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What's old is new in Scotland, where malt masters are proving their traditional spirit is still evolving with exciting new expressions that are pushing the envelope in the whisky world
Posted: December 1, 2006
"This is the closest thing we've ever done to a breakfast whisky."
Dr. Bill Lumsden is only half joking as he displays a wine glass full of Champagne-colored Glenmorangie Scotch to the few dozen spirits writers who are eager to sample the master distiller's newest limited release—even at a 9:30 a.m. reception. The whisky was finished in barrels that formerly held Château Margaux wine and it's a gingery, spicy quaff with hints of carmelized fruit, tobacco and hard candy that well complements the traditional Scottish breakfast being eaten.
No one in New York City's Le Bernardin restaurant is complaining this morning, but certain elements of this scenario would set some Scotch whisky traditionalists atwitter. A single-malt whisky made in Bordeaux barrels proffered as a breakfast drink?
After all, tradition may not be prized much these days, but Scotch whisky is one area in which the age-old is held in high regard. A 30-year-old house may be a teardown, but we still revel in the centuries of history behind each dram, we celebrate the ancient settings from which it arises and we gladly pay extra dollars for extra years in a cask. Scotch is one of those quaint, maybe a little staid, art forms whose utter changelessness we take comfort in.
Except that that last statement is a myth.
Scotch may be the world's oldest whisky, it may improve with age and it certainly promotes itself as the model of tradition, but it is also one of the most vibrant categories in the spirits industry when it comes to innovation and even controversy.
Put away your men-in-kilts image for a moment and consider that the last decade has been among the most evolutionary for Scotch—so much so that the preeminent industry association has had to take steps to redefine and reclassify some of its most basic products. Neither a better, nor a more interesting time to drink Scotch has ever existed. The breadth of quality drams is like never before and the growing pains within the industry have exploded into newspaper headlines.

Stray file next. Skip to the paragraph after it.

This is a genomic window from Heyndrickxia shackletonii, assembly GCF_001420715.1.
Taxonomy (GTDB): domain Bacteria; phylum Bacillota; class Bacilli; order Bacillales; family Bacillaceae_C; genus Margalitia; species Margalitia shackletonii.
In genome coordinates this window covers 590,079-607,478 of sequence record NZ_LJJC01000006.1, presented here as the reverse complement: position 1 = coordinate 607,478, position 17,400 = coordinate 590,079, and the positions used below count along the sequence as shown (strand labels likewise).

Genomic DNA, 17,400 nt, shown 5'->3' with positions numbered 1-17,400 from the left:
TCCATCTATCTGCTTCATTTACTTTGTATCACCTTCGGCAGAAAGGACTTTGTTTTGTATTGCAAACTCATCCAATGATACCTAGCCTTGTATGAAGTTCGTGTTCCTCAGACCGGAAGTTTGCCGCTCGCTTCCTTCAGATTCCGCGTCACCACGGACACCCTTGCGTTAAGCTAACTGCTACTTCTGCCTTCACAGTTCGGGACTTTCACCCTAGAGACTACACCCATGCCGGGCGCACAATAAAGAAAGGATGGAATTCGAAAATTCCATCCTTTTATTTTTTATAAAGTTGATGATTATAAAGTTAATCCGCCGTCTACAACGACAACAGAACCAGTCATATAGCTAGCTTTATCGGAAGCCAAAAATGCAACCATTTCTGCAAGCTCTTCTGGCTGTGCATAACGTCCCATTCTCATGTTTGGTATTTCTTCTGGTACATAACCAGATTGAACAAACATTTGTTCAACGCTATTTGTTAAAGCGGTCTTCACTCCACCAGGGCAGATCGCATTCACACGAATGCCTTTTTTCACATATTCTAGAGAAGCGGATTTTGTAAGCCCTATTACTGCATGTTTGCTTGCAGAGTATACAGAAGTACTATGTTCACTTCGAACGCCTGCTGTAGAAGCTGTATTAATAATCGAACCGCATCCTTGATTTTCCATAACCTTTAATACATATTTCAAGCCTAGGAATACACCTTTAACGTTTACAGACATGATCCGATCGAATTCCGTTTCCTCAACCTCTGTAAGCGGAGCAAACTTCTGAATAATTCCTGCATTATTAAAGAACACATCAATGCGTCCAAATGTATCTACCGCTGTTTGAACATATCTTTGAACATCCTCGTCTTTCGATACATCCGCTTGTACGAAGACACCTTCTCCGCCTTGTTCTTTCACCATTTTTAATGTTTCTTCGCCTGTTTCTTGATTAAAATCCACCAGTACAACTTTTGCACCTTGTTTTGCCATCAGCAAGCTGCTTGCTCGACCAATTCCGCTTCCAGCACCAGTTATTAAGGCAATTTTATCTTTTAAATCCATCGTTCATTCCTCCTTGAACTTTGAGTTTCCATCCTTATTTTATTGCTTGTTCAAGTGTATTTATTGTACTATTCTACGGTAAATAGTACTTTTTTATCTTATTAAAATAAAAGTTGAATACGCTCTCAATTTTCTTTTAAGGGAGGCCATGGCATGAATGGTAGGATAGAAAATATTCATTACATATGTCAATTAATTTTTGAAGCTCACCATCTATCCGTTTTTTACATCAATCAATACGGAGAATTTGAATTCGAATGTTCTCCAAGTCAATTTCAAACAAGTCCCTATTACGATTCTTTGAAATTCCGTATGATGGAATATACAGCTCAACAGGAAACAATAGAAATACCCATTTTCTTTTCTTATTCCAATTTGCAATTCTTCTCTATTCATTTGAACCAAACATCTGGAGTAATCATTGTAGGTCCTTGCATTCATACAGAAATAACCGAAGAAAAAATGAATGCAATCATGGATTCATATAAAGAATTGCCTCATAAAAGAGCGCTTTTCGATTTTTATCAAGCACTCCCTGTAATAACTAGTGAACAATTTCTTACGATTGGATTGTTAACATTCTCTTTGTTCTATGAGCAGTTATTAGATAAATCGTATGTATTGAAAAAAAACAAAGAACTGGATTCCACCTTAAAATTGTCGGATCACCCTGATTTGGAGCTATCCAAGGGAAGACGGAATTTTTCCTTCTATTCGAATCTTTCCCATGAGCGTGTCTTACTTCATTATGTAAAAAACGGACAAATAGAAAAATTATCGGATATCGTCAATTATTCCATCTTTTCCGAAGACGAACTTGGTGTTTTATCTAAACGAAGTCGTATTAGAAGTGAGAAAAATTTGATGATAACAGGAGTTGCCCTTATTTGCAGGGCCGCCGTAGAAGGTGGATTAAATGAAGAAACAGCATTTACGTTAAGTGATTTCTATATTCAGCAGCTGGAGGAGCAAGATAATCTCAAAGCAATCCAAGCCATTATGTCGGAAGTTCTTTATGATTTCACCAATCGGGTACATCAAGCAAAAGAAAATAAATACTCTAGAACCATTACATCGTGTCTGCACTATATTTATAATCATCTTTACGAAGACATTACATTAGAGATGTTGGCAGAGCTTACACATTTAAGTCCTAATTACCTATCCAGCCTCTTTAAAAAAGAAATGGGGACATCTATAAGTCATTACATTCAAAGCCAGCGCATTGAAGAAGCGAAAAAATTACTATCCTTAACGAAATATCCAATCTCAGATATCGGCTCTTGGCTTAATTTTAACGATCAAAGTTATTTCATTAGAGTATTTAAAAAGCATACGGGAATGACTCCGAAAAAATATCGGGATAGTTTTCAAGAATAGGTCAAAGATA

Go to a well-stocked liquor store. Single-malt Scotch whiskies, which were a blip on the spirits radar screen a few decades ago, now crowd the shelves and most brands have a range of expressions from which to choose. Some are designed for specific situations, like The Dalmore with its cigar malt. Some distinguish themselves by trusty age statements, but increasingly bottles trumpet the unfamiliar nomenclature of cask finishes and wood treatment. Take a look at the blended whiskies. You'll likely find bottles older than some prized malts.
It's right to ask how something so old can be so new. The oldest written reference to whisky making in Scotland—an entry in an exchequer's account book—dates to 1494, but current thinking has distillation entering the country a thousand years before that with the arrival of Christianity. You can quibble all you want over a millennium of heritage one way or the other, but Scotch has been around long enough that it would seem to be beyond innovation. To understand why it still evolves, it helps to see that its long history has been a tale of shifting political fortunes, and never have its makers failed to take advantage of serendipity in the marketplace.
Consider, for instance, that the country's most emblematic export—single-malt Scotch—was next to unknown a few decades ago. That is truest in the United States, where virtually the entire market was blended Scotch before Glenfiddich first imported singles here in the early 1960s. Even now, despite its lofty reputation, most of what is distilled as a single-malt whisky makes its way into blends. Nevertheless, single malts have exploded into the marketplace in recent decades as the industry tries to slake the whisky drinking public's thirst for new experiences.
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